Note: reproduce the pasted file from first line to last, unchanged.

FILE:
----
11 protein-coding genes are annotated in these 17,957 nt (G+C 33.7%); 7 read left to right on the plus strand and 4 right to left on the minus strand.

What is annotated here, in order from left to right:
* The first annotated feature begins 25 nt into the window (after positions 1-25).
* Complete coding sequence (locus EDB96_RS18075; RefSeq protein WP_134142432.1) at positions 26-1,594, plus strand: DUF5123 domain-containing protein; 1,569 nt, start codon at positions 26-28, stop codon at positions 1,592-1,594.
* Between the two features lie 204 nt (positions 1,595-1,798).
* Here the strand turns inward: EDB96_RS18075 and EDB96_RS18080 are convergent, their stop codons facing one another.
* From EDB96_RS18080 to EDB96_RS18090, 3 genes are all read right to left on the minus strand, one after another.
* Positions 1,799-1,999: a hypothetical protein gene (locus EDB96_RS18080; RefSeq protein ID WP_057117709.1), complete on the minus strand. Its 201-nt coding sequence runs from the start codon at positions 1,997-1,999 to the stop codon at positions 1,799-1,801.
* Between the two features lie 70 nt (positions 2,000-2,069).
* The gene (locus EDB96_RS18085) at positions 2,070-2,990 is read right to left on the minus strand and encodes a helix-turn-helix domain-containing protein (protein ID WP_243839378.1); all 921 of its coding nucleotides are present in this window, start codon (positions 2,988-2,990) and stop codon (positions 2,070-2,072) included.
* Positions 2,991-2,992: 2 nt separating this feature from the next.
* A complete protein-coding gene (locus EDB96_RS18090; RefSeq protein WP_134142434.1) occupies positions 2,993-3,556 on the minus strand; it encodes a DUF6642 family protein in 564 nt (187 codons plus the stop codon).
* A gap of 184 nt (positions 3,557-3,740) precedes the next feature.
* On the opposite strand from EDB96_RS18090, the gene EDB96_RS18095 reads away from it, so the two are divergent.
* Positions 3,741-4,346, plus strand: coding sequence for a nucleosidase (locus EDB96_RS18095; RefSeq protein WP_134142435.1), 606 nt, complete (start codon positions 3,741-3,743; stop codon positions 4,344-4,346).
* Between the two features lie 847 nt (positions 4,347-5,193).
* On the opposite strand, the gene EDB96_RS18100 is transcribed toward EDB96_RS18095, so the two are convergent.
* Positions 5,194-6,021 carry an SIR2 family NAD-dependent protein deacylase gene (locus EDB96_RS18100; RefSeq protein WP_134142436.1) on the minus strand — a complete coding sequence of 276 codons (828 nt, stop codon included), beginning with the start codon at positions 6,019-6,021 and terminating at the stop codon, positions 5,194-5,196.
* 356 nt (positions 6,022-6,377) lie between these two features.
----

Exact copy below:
11 protein-coding genes are annotated in these 17,957 nt (G+C 33.7%); 7 read left to right on the plus strand and 4 right to left on the minus strand.

What is annotated here, in order from left to right:
* The first annotated feature begins 25 nt into the window (after positions 1-25).
* Complete coding sequence (locus EDB96_RS18075; RefSeq protein WP_134142432.1) at positions 26-1,594, plus strand: DUF5123 domain-containing protein; 1,569 nt, start codon at positions 26-28, stop codon at positions 1,592-1,594.
* Between the two features lie 204 nt (positions 1,595-1,798).
* Here the strand turns inward: EDB96_RS18075 and EDB96_RS18080 are convergent, their stop codons facing one another.
* From EDB96_RS18080 to EDB96_RS18090, 3 genes are all read right to left on the minus strand, one after another.
* Positions 1,799-1,999: a hypothetical protein gene (locus EDB96_RS18080; RefSeq protein ID WP_057117709.1), complete on the minus strand. Its 201-nt coding sequence runs from the start codon at positions 1,997-1,999 to the stop codon at positions 1,799-1,801.
* Between the two features lie 70 nt (positions 2,000-2,069).
* The gene (locus EDB96_RS18085) at positions 2,070-2,990 is read right to left on the minus strand and encodes a helix-turn-helix domain-containing protein (protein ID WP_243839378.1); all 921 of its coding nucleotides are present in this window, start codon (positions 2,988-2,990) and stop codon (positions 2,070-2,072) included.
* Positions 2,991-2,992: 2 nt separating this feature from the next.
* A complete protein-coding gene (locus EDB96_RS18090; RefSeq protein WP_134142434.1) occupies positions 2,993-3,556 on the minus strand; it encodes a DUF6642 family protein in 564 nt (187 codons plus the stop codon).
* A gap of 184 nt (positions 3,557-3,740) precedes the next feature.
* On the opposite strand from EDB96_RS18090, the gene EDB96_RS18095 reads away from it, so the two are divergent.
* Positions 3,741-4,346, plus strand: coding sequence for a nucleosidase (locus EDB96_RS18095; RefSeq protein WP_134142435.1), 606 nt, complete (start codon positions 3,741-3,743; stop codon positions 4,344-4,346).
* Between the two features lie 847 nt (positions 4,347-5,193).
* On the opposite strand, the gene EDB96_RS18100 is transcribed toward EDB96_RS18095, so the two are convergent.
* Positions 5,194-6,021 carry an SIR2 family NAD-dependent protein deacylase gene (locus EDB96_RS18100; RefSeq protein WP_134142436.1) on the minus strand — a complete coding sequence of 276 codons (828 nt, stop codon included), beginning with the start codon at positions 6,019-6,021 and terminating at the stop codon, positions 5,194-5,196.
* 356 nt (positions 6,022-6,377) lie between these two features.